Have you ever heard a friend saying “I have given up white sugar, just sticking to brown sugar! “ Let’s do a fact check for you and your friend in one line:
Any sugar is sugar, be it white, brown, sulphur-free, unrefined, or even jaggery. Let’s see what exactly sugar is:
Sugar is produced by harvesting and processing sugar cane juice, and sometimes from sugar beets, which is a root crop. If you were to chew on raw sugar cane, you would be taking in some fibre, vitamins and minerals, and it is great for dental health too. However, once the processing of this crop starts, these sugarcane shoots go through a procedure that eventually converts them into brown or white crystals, which contain absolutely no nutrients.
Sugar and your body:
All foods such as cakes, biscuits, chocolates, sweets, and desserts contain a large amount of visible and invisible forms of sugar, which spikes your blood glucose levels rapidly. To deal with this spike, the pancreas produces a hormone called insulin to clear the sugar out of the bloodstream. This blood sugar is then directed to the muscles to be used for immediate energy. Some of it goes to the liver to be stored in the form of glycogen for future energy, and the rest of it gets stored in and as your fat cells.
Sugar and fat storage:
Primarily, our digestive system is designed to deal with small amounts of sugars; that too if made a part of a balanced meal plan. However, if high sugar foods are consumed on an empty stomach, a most commonly occurring scenario, the pancreas is stimulated to secrete excessive amounts of insulin. This in turn causes your blood sugar level to drop sharply, and is the beginning of a vicious cycle.
Let’s consider a situation like this. A little while after eating a cupcake with your favourite frosting, there will be still some insulin circulating in the bloodstream which will keep looking for some carbohydrate (read sugar) to work on, eventually giving rise to a craving. No marks for guessing that it will be a sugar craving. So, if one continues to consume bigger portions of high sugar foods, the hunger mechanism are automatically triggered which in turn will also expedite the rate at which the body stores fat.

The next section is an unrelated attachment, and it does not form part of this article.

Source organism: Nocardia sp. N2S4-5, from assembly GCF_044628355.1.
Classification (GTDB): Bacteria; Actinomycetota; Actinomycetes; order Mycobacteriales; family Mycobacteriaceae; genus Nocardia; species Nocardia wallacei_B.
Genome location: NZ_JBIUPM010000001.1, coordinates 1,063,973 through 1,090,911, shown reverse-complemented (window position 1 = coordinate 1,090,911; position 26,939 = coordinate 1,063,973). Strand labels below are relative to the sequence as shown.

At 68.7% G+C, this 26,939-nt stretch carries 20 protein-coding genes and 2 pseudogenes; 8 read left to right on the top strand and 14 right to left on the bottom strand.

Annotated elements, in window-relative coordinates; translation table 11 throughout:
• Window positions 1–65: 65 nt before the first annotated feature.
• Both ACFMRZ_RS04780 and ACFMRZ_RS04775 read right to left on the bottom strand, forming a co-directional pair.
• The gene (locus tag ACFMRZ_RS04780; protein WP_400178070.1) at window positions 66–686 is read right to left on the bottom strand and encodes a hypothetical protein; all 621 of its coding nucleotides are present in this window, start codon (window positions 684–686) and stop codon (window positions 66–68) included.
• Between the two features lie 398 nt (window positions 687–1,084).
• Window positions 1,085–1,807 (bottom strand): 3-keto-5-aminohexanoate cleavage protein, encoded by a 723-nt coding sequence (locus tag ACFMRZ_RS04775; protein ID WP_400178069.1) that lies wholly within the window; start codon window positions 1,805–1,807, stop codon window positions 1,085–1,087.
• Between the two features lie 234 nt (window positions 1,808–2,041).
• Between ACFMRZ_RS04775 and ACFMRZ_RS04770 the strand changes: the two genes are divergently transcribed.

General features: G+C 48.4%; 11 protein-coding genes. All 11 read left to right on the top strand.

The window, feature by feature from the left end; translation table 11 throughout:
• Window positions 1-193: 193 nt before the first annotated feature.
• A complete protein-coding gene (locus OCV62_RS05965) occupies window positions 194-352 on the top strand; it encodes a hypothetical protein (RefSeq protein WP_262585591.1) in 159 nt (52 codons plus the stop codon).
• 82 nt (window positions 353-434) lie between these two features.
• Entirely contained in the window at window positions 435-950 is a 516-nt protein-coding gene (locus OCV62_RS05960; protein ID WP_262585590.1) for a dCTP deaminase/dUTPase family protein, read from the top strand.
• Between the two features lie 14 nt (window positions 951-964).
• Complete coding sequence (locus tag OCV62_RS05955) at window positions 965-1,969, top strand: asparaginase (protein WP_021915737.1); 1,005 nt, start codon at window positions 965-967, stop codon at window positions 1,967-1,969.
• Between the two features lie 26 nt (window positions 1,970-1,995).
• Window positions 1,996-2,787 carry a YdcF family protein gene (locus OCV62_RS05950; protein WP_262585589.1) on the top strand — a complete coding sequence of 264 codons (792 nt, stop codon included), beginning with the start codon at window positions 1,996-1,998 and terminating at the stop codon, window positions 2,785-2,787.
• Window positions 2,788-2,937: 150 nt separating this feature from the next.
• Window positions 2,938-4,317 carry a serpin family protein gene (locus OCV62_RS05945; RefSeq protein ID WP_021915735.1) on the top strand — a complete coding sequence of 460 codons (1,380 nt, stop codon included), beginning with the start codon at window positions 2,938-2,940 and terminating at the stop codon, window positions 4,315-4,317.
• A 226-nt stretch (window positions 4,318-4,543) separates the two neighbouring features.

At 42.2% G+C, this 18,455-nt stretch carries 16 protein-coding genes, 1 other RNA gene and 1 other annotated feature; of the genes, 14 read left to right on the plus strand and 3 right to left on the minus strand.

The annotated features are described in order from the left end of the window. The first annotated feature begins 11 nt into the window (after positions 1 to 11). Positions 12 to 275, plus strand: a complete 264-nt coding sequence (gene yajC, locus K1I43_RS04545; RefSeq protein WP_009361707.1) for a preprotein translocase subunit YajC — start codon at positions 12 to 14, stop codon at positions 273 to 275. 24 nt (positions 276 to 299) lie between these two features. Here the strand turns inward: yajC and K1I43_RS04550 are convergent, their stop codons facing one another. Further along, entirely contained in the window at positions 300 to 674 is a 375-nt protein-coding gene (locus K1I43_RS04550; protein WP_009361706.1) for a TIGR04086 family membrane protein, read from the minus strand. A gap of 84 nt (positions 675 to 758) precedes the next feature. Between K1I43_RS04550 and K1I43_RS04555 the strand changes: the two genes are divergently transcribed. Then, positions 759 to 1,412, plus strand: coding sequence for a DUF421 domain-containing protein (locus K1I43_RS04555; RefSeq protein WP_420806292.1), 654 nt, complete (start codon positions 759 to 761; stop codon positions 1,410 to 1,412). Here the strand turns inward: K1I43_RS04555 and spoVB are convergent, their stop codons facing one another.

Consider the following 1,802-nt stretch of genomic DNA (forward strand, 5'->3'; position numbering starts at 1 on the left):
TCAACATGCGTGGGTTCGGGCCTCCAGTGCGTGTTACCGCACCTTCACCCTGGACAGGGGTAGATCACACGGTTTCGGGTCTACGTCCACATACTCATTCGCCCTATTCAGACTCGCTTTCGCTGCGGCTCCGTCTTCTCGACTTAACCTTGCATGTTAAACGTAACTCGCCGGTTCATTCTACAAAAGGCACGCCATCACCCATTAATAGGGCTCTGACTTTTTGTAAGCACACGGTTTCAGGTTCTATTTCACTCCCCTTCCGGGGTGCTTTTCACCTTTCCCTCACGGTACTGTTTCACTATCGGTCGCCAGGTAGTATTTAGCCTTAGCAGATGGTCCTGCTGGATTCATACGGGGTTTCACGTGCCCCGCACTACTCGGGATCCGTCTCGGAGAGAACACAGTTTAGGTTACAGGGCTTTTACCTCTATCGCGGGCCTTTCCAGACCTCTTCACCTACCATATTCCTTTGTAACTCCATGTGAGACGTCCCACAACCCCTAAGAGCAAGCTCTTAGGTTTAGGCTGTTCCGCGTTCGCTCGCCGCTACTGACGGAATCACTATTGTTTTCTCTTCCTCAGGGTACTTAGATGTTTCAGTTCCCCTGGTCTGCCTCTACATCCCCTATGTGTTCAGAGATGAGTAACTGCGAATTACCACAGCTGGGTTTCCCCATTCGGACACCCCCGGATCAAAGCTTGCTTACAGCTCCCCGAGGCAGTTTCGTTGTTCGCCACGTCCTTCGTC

Talking from a hormonal point of view, hypersecretion of Insulin not only stores fat, but also poses a risk factor for Type 1 Diabetes. It also appears to damage artery walls, making it easier for blockage formation, and causes heart disease. And this is just the tip of the iceberg!
Can sugar be addictive?
Several types of research have verified that sugar can be addictive. Foods high in fat and sugar trigger the brain to release natural substances called opioids, that stimulate the production of dopamine, the ‘chemical of happiness’. In some cases, one can become overly dependent on sugar, causing the brain to become addicted to its opioids. This effect is similar to the one caused by substance abuse, the latter having stronger effects. Further research has revealed that such sugar-induced opioids encourage people to eat more sugary foods even when they are not hungry.
Now that you understand the damaging effects of sugar, it’s time to gradually remove it from your diet. If you have decided to give up sugar, let’s help you determine the visible and invisible forms of sugar. Unfortunately, the market is ruled by food industry giants who never label sugar as sugar. Most of these companies often label sugar with unusual names to make it difficult to spot on food labels. So, the first step is to start reading labels properly. Spend some time to look for some of these forms of sugar in every product you buy.
- Agave nectar
- Coconut sugar
- Beet sugar
- Palm sugar
- Brown sugar
- Demerara sugar
- Corn syrup
- High fructose corn syrup
- Maple syrup
- Rice syrup
- Malt syrup
- Date syrup
- Caramel syrup
- Hydrogenated Starch Hydrolysates
Here is where you will find sugar disguised in various forms:
- Bakery and confectionary – both sweet and savoury products
- Bottled products – Jams, jellies, salad dressings, nut butter
- Protein bars and supplements
- Chewing gums, gummy bears, and mouth fresheners
- Boxed meals and microwave meals
- Breakfast cereals – cereal flakes, muesli, granola,
- Instant food mixes – breakfast foods, snacks, noodles, soup etc.
- Salted snacks –namkeens, chips, farsan, murukku
- Packed juices, aerated drinks, squashes, fruit concentrates and flavoured drinks
The list may look exhaustive and will leave you wondering what to eat!. It’s when you start cutting down on these items, only then can you make way for healthier options like fresh fruits and vegetables.
You could also take an assessment to set health goals for yourself. Once you experience the benefits of healthy eating, your cravings will be reset, and so will your food choices. Our page has other interesting blogs on nutrition and exercise that will help you make a switch to a healthy lifestyle.